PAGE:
Dactylitis is diffuse inflammation or sausage like swelling of either a finger or toe. It may simultaneously involve more than one digit 
It is derived from the Greek word dactylos which means finger.
Sometimes dactylitis is painless which is termed "cold dactylitis".
It is a characteristic feature of Psoriatic Arthritis and occurs in about a third of cases.
Some authors regard it as a marker of disease severity 
The feet are most often affected and should always be checked since dactylitis may be painless.
On scanning of the dactylitic joint the following features are seen:
This is still a controversial topic but there is good evidence for common mechanisms between dactylitis and enthesitis in Psoriatic Arthritis.
Patients with dactylitis may have clinical evidence of enthesitis elsewhere.
Patients with dactylitis may have nail disease which is linked to enthesitis.
Patients with dactylitis may have x-ray evidence of enthesitis on x-ray in the same finger or elsewhere.
The proposed link between dactylitis and the enthesis is shown below.
On high resolution Magnetic resonance imaging it is possible to see enthesitis of insertions or inflammation at sites of tendon pressure over bone at a site termed the functional enthesis.
|This is a high resolution magnetic resonance imaging scan with the arrow showing inflammatory changes within the extensor tendon at the site where it exerts maximal pressure over bone. This region is known as a functional enthesis. Each finger and toe has multiple small entheses. Inflammation at multiple micro-entheses including these at tendons likely trigger this diffuse pathology but this is still not proven beyond doubt. We view dactylitis as a mechanically driven problem of multiple small entheses .|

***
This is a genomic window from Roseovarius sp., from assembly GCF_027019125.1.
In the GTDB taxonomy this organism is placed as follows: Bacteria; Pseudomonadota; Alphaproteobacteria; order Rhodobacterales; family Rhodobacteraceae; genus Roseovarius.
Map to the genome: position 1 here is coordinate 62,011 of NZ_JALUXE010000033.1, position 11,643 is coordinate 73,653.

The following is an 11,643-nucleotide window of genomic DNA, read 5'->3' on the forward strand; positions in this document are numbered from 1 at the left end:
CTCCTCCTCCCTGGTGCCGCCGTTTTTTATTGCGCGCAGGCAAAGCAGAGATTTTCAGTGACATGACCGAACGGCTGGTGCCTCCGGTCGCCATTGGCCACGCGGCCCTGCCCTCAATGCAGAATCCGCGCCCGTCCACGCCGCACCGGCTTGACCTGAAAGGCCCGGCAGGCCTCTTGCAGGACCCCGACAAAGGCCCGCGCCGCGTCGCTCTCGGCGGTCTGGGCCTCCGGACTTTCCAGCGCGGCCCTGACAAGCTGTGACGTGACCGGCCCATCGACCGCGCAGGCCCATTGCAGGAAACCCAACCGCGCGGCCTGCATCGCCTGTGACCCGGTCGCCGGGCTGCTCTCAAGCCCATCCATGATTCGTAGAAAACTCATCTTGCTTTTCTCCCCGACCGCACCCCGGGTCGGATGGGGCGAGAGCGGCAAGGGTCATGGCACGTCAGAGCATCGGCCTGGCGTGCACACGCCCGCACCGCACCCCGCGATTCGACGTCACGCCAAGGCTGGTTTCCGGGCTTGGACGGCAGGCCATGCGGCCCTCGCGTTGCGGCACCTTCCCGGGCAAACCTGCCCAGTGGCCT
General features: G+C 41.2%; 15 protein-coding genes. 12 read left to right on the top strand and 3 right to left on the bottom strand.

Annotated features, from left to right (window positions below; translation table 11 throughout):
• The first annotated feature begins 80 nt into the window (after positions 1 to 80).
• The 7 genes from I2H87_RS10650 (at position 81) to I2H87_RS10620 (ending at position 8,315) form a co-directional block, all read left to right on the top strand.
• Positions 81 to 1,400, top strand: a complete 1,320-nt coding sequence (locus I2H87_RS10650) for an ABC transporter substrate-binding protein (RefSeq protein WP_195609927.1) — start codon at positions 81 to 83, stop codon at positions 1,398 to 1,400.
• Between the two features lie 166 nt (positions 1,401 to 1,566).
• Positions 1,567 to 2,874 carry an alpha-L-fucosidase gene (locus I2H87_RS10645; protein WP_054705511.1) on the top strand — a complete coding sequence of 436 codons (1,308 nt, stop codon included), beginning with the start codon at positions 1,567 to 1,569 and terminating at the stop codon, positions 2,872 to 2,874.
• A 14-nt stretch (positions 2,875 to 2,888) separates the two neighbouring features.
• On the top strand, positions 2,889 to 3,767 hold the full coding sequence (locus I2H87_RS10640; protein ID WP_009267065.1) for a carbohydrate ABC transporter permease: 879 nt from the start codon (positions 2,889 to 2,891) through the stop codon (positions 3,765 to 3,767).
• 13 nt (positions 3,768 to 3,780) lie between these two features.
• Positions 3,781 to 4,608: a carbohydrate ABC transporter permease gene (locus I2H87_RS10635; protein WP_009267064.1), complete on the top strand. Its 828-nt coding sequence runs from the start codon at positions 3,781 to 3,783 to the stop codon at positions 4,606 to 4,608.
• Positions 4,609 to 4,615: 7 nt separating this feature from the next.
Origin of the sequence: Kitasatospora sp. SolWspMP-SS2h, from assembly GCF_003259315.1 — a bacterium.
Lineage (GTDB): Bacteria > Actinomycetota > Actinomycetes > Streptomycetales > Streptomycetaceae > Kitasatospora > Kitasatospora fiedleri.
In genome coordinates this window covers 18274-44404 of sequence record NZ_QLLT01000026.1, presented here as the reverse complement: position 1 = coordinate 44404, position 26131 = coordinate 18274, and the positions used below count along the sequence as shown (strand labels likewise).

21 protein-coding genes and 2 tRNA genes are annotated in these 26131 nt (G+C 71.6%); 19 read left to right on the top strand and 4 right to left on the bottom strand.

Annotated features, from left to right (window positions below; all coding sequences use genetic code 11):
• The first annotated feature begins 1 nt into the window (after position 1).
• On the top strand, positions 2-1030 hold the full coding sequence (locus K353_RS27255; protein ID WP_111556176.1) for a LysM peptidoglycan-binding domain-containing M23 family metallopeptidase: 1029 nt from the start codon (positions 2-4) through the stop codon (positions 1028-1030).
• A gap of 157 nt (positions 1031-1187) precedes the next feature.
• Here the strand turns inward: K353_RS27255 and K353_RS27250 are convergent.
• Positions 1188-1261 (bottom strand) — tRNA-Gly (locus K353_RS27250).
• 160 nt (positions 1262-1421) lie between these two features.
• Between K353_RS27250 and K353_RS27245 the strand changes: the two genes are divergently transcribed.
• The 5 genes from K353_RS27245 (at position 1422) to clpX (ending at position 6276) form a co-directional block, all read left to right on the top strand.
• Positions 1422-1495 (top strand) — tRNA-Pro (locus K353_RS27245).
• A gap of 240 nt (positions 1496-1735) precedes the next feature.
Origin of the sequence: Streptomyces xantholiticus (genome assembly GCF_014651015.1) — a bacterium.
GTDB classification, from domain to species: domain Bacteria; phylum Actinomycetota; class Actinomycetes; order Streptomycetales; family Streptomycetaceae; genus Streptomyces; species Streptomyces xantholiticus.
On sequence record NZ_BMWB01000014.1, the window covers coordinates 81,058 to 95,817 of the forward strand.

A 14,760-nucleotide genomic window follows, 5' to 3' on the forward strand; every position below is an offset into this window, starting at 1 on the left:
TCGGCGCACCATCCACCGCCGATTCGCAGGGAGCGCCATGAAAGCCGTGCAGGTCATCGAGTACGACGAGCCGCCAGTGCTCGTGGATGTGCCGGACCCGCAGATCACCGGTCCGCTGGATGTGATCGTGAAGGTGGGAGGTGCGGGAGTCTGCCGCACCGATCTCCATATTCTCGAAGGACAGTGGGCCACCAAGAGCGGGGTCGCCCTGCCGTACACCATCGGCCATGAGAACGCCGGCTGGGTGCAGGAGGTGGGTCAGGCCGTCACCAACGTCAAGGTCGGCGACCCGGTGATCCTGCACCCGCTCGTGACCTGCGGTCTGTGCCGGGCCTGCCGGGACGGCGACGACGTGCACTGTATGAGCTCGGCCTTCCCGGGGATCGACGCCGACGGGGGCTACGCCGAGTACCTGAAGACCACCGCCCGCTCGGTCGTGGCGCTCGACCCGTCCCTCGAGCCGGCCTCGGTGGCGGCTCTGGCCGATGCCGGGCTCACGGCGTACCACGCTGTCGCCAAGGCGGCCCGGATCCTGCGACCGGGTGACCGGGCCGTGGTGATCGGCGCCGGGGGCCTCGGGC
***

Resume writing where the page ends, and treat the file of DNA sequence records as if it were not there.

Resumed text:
This section focuses on the treatment of dactylitis associated with Psoriatic Arthritis.
Local steroid injections may be effective.
Conventional disease modifying drugs such a Methotrexate may be used but their effectiveness is still not completely proven. Our feeling is that they are effective for dactylitis except for the "cold dactylitis" variant.
The anti-TNF class of drugs are effective.
The anti IL12/23 p40 monoclonal antibody ustekinumab is also effective.
The anti-IL-17 monoclonal antibodies are effective
The targeted synthetic PDE4 inhibitor Apremilast are also effective
Of note these therapies are generally used for cases with active Psoriatic Arthritis that includes other changes in addition to dactylitis.
Dactylitis may rarely occur in Reactive Arthritis and can also be seen in Undifferentiated Spondyloarthropathy.
If seen in a patient with a diagnosis of Ankylosing Spondylitis then the case probably has an overlap disease with Psoriatic Arthritis.
Occasionally diffuse swelling of an arm or leg can lead to what is termed limb dactylitis and is a recognised feature of the seronegative spondyloarthropathies.